Interview: North Sea Radio Orchestra
Published on October 2nd, 2011 | Jonny Abrams
It may require a fairly broad knowledge of musical lexicon in order to attempt to categorise North Sea Radio Orchestra – many have tried, some have even come close – but it certainly doesn’t require an academic acquaintance with music to enjoy their particular brand of classical chamber-art-folk-pop. (That summary might not quite be on the money but an intro-writer is obligated to at least try. Just try to imagine some kind of amalgamation of Sufjan Stevens, Joanna Newsom, The Incredible String Band, latter-era Gorky’s Zygotic Mynci and, occasionally, Frank Zappa.)
Having garnered much critical acclaim for their 2006 eponymous debut album and 2008 follow-up Birds, NSRO returned in July with the utterly beguiling I a Moon, their first to be produced by group leader/composer-in-chief Craig Fortnam and the first to give eminence to original lyrics rather than existing poetry. “I think I was slightly aware that I was removing myself a little bit [previously],” Fortnam told Stool Pigeon of his decision to dip his wick. “Why cut down an avenue of self-expression? I was aware of that for the first time, really. [The lyrics] touch on tragic things that I’ve experienced, and that brings on more profound feelings.
“Prominent amongst these tragic experiences is the incapacitating series of strokes suffered by his friend and mentor Tim Smith, leader of the highly influential psych-rock troupe Cardiacs. Keen not to be the next interviewer to turn Fortnam’s mind back to that deeply sad turn of events, Rocksucker fired over a set of questions pertaining principally to the latest consignment wondrous music served up by he and his wife Sharron Fortnam, whose angelic vocals lattice I a Moon with light and shade, and their eighteen-strong group of virtuoso musicians…
How did you manage to succeed in melding such unlikely combinations of musical styles? To what extent do you rely on trial and error?
Craig: The various musical styles within the band’s repertoire are really just a reflection of the various influences that go into the writing of the music. I have always had eclectic tastes and the ‘NSRO sound’ is those combinations. In my head, they all fit together seamlessly – from verses and choruses to big instrumental chamber pieces, it’s just what I like to write.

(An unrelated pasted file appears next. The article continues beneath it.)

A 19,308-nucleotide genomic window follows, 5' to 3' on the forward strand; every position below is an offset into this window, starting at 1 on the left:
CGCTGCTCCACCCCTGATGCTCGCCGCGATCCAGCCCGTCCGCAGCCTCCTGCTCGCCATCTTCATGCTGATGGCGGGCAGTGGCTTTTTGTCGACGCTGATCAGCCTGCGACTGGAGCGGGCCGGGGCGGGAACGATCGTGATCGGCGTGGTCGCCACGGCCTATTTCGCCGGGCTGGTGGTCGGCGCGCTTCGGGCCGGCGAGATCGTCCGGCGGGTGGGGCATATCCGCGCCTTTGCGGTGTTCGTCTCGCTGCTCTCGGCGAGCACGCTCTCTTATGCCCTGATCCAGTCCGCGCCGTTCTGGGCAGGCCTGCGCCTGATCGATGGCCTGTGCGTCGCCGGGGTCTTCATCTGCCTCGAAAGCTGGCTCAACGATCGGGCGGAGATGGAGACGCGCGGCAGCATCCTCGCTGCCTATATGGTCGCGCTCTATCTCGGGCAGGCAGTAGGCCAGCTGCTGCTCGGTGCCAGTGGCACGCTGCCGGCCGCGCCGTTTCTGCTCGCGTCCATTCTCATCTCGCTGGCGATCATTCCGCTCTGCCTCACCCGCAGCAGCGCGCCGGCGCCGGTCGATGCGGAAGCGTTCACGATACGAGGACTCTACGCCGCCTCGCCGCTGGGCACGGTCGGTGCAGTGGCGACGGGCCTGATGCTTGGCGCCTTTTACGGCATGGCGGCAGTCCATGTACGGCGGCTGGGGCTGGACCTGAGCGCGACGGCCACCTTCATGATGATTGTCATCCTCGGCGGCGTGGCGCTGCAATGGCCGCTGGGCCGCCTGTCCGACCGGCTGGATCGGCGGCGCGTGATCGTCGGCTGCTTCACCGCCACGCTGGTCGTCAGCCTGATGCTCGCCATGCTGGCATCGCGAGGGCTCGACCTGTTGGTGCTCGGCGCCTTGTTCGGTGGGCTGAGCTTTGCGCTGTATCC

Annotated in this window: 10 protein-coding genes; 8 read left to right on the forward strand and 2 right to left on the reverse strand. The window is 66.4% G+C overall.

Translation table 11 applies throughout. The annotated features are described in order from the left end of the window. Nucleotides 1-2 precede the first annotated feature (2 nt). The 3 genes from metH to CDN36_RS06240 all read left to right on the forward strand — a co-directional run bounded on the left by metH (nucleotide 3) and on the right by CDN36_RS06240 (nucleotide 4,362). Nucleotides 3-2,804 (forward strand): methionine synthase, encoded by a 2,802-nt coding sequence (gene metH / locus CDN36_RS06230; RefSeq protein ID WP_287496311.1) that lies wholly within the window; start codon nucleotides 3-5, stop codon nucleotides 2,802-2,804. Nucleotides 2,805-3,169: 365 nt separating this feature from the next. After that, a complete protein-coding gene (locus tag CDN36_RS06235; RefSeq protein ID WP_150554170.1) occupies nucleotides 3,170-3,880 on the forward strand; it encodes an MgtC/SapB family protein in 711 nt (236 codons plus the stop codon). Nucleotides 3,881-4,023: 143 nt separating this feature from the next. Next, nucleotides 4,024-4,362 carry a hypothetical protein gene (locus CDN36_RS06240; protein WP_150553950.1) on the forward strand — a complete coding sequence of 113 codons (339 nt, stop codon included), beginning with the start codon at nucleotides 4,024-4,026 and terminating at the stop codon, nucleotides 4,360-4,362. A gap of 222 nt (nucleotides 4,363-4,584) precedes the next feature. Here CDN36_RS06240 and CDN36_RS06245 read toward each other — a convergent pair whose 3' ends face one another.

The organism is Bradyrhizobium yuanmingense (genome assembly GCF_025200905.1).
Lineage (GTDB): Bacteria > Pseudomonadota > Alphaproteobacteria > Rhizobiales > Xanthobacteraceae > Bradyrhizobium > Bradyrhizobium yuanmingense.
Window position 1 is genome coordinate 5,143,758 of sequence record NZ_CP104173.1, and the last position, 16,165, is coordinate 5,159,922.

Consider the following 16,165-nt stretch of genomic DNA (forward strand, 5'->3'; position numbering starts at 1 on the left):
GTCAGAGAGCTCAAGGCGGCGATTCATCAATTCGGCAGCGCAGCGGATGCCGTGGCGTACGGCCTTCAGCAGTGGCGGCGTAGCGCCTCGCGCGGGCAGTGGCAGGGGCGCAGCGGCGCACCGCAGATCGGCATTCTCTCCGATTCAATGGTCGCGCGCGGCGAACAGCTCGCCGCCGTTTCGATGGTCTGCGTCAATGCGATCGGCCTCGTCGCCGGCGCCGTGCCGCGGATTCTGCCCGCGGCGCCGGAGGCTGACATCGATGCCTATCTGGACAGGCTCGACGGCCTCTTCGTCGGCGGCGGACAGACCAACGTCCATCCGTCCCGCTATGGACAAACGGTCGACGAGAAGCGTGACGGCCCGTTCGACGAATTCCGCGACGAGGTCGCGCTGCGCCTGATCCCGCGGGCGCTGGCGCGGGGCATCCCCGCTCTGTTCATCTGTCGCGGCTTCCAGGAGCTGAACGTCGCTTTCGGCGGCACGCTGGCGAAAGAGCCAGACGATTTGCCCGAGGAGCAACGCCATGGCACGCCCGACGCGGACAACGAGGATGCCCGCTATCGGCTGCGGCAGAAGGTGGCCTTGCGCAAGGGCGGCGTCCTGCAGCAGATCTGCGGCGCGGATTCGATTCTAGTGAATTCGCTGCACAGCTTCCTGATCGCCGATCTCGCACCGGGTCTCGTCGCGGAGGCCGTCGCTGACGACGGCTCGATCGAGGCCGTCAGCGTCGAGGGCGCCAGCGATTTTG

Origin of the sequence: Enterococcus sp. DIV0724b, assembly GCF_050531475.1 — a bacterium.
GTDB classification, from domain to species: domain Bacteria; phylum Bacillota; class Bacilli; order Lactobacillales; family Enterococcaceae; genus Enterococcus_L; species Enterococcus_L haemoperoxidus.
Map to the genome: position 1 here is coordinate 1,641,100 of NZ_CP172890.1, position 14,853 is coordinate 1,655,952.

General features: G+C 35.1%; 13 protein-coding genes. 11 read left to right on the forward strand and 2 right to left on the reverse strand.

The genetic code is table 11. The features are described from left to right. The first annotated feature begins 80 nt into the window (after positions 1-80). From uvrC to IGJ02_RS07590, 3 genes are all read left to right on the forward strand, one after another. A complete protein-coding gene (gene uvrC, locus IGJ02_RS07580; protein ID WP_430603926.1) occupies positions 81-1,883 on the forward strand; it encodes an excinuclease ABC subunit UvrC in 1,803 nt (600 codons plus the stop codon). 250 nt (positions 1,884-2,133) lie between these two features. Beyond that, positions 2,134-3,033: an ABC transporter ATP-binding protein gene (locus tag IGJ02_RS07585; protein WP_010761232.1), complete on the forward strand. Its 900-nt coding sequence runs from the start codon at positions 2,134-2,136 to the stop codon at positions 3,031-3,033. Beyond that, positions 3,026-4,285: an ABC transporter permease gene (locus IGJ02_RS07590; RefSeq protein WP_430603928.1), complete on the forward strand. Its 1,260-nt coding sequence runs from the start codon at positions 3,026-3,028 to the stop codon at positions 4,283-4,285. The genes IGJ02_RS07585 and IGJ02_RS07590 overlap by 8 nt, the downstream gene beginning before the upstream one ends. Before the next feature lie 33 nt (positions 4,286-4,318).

Do you embrace the “postmodern” label that’s been applied to your work? How about the description of your recent material as being more Krautrock-y – would you say that’s accurate?
Sharron: I would definitely consider myself a postmodernist so that label is fine by me. We have one song, “Berliner Luft”, that has the motorik beat – that’s where the Krautrock reference comes from. Krautrock isn’t a very nice word, I don’t think.
Are you able to give us a rough breakdown of the typical genesis of one of your songs? How it begins life, who chips in with what kinds of ideas at what stages, how the arrangements and structures are worked out – that sort of thing.
Craig: Whether a piece becomes a song or an instrumental and whether it’s on a large or small scale tends to be dictated by the material. The ‘material’ often begins with a riff or a chord sequence and melody. For me, the material leads the way and the less I tinker with it the better. All music is a balance between conscious working out and sub-conscious ‘inspiration’ – my most successful tunes are the ones where the conscious part of the brain has the least input! Therefore, a tune will swirl around my brain for weeks before it gets fashioned into an actual piece of music. Dog-walking is great for mulling over ideas. I tend to complete a tune and then give the band their parts. The vocal part is sketched out then Sharron and I fine-tune.
Are you influenced at all by orchestral/chamber pop music like, say, Sufjan Stevens or High Llamas?